Research is beginning to quantify the impact of COVID-19 on people with pre-existing mental health conditions. Our paper addresses a lack of in-depth qualitative research exploring their experiences and perceptions of how life has changed at this time.
We used qualitative interviews (N = 49) to explore experiences of the pandemic for people with pre-existing mental health conditions. In a participatory, coproduced approach, researchers with lived experiences of mental health conditions conducted interviews and analysed data as part of a multi-disciplinary research team.
Existing mental health difficulties were exacerbated for many people. People experienced specific psychological impacts of the pandemic, struggles with social connectedness, and inadequate access to mental health services, while some found new ways to cope and connect to the community. New remote ways to access mental health care, including digital solutions, provided continuity of care for some but presented substantial barriers for others. People from black and ethnic minority (BAME) communities experienced heightened anxiety, stigma and racism associated with the pandemic, further impacting their mental health.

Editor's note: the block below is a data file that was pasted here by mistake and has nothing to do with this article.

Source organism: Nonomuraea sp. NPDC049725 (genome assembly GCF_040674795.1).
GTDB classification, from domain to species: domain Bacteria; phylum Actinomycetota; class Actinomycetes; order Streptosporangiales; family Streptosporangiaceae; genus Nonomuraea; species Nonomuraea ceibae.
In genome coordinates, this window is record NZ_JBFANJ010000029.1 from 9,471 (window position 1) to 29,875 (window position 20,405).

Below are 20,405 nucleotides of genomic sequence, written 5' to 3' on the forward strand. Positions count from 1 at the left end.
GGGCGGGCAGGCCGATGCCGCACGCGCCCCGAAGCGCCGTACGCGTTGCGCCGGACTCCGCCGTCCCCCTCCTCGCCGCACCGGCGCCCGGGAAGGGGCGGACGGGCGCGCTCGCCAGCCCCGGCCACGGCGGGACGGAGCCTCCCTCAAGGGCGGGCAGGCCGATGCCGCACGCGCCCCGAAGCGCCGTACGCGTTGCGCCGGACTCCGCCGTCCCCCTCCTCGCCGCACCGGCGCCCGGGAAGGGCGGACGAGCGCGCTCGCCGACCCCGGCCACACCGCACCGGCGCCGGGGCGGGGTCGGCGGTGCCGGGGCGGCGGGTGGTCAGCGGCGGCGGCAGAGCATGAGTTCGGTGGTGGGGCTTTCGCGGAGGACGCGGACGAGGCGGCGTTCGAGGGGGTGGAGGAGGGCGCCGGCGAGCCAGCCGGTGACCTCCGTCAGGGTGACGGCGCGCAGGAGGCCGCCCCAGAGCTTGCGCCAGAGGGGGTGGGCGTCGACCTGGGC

There is a need for evidence-based solutions to achieve accessible and effective mental health care in response to the pandemic, especially remote approaches to care. Further research should explore the long-term impacts of COVID-19 on people with pre-existing mental health conditions. Particular attention should be paid to understanding inequalities of impact on mental health, especially for people from BAME communities.